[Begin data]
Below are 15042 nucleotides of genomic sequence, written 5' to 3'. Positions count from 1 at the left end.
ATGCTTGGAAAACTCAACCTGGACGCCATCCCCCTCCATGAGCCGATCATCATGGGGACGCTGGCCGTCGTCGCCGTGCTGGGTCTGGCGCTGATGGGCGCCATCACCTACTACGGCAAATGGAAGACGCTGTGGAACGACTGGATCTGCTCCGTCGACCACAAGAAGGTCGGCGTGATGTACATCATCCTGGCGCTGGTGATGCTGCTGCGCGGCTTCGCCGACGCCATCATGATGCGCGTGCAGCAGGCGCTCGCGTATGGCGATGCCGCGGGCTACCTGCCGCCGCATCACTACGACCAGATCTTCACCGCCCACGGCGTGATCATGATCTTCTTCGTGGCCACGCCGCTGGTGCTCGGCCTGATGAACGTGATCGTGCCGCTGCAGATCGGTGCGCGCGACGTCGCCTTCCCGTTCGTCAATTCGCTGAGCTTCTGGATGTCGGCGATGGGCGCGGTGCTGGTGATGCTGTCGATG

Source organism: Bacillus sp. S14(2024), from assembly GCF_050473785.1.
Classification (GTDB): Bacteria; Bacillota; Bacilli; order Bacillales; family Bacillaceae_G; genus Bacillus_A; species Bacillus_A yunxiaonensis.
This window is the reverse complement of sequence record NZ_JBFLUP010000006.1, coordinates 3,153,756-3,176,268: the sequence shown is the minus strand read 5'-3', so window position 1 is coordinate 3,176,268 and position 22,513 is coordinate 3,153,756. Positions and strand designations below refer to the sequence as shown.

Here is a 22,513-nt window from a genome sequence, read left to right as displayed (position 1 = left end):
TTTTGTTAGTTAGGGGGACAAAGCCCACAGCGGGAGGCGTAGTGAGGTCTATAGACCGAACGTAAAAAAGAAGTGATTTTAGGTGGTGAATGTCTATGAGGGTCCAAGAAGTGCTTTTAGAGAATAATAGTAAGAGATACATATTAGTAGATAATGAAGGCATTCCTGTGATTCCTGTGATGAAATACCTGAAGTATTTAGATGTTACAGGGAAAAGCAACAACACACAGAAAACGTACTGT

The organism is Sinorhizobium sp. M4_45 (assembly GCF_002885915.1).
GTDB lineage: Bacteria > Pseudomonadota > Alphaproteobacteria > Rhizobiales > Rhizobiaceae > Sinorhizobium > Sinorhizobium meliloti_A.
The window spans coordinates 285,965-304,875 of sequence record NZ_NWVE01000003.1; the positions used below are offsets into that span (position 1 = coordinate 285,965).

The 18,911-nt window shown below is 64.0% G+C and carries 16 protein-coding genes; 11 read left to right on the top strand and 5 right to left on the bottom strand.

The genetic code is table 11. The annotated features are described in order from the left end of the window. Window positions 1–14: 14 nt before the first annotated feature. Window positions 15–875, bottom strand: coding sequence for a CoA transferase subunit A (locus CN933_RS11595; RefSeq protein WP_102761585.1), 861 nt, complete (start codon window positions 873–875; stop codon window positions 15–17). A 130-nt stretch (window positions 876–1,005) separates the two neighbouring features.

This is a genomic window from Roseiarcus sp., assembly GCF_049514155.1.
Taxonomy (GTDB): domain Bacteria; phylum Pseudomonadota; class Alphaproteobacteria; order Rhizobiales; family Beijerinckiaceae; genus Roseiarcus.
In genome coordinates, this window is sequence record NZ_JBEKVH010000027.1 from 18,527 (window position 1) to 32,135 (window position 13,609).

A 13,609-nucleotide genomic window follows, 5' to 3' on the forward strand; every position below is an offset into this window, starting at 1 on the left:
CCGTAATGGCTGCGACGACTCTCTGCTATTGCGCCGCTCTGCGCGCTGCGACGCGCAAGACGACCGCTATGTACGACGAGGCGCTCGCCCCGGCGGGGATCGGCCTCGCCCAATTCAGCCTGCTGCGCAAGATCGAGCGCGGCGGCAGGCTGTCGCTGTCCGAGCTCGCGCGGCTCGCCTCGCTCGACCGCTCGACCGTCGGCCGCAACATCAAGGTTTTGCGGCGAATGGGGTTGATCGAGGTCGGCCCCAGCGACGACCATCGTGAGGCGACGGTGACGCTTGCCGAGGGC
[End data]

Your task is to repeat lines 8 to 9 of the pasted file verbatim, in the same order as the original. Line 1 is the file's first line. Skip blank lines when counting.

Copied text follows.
The organism is Sinorhizobium sp. M4_45 (assembly GCF_002885915.1).
GTDB lineage: Bacteria > Pseudomonadota > Alphaproteobacteria > Rhizobiales > Rhizobiaceae > Sinorhizobium > Sinorhizobium meliloti_A.